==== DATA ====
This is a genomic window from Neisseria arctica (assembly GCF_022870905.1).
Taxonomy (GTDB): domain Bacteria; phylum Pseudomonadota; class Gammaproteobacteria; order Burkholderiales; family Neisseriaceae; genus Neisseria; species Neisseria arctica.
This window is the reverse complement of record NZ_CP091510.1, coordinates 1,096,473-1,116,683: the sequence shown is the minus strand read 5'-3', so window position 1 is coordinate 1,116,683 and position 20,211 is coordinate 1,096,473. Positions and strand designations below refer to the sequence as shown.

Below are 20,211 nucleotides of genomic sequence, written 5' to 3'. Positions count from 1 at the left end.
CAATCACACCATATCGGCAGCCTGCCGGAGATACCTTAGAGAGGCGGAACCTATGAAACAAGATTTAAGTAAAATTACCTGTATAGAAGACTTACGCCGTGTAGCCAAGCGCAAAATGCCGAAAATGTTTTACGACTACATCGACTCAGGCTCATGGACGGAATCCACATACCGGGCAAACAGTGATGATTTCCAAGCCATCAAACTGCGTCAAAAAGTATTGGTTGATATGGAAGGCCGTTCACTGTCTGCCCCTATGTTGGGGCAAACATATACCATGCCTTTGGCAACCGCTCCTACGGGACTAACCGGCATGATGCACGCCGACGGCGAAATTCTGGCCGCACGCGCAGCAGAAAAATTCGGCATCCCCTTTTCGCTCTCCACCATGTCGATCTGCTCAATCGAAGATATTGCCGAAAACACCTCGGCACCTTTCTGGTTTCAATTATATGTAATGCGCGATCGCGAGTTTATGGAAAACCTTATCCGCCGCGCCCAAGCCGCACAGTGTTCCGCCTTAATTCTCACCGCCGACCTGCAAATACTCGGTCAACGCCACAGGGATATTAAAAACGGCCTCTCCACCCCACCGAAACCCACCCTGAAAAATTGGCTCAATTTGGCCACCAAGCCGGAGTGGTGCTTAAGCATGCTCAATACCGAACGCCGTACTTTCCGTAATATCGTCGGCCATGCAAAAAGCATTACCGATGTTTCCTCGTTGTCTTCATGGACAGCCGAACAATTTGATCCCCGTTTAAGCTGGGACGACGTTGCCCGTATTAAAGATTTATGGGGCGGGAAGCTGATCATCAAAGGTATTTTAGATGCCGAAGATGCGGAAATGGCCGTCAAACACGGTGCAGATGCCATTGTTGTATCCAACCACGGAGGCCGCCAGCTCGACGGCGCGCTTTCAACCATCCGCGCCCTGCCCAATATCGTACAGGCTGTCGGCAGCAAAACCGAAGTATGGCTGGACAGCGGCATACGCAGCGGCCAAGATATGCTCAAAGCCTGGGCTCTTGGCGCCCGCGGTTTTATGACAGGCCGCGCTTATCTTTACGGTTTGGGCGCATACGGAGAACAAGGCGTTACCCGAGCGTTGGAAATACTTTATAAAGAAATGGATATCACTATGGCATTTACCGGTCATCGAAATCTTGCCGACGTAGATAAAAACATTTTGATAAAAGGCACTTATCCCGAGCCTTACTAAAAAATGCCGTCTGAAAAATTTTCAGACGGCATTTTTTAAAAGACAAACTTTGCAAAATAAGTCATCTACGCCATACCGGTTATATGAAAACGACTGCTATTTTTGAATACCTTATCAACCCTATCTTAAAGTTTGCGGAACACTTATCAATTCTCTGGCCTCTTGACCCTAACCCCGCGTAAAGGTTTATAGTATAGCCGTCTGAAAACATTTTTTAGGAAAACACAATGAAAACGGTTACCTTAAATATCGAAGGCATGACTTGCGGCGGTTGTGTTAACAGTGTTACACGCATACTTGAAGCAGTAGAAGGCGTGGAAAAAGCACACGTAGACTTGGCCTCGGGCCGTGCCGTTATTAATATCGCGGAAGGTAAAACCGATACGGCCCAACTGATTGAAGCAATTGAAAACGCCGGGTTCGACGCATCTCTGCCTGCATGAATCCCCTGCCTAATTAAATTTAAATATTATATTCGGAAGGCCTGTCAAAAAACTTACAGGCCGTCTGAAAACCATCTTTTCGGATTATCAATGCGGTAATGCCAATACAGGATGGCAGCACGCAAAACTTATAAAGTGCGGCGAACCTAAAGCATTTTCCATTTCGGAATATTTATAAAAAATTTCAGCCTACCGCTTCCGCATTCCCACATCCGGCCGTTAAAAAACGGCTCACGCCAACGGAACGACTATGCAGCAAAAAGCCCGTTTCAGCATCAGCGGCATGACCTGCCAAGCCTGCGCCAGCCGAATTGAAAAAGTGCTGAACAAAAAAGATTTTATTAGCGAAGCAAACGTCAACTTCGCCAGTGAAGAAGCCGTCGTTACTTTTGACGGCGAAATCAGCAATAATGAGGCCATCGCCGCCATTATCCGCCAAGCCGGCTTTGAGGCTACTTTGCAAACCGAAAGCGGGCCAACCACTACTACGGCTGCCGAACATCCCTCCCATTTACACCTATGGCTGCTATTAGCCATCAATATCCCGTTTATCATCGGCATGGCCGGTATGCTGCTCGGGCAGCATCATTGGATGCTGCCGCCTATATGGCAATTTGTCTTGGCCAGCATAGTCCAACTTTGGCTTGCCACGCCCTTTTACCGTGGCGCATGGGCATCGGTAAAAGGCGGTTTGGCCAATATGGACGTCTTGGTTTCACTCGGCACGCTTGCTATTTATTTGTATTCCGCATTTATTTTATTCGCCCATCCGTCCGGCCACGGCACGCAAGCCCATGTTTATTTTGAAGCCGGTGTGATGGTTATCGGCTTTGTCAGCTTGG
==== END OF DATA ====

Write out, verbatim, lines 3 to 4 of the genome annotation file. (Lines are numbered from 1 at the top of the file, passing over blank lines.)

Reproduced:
This window is the reverse complement of record NZ_CP091510.1, coordinates 1,096,473-1,116,683: the sequence shown is the minus strand read 5'-3', so window position 1 is coordinate 1,116,683 and position 20,211 is coordinate 1,096,473. Positions and strand designations below refer to the sequence as shown.

Below are 20,211 nucleotides of genomic sequence, written 5' to 3'. Positions count from 1 at the left end.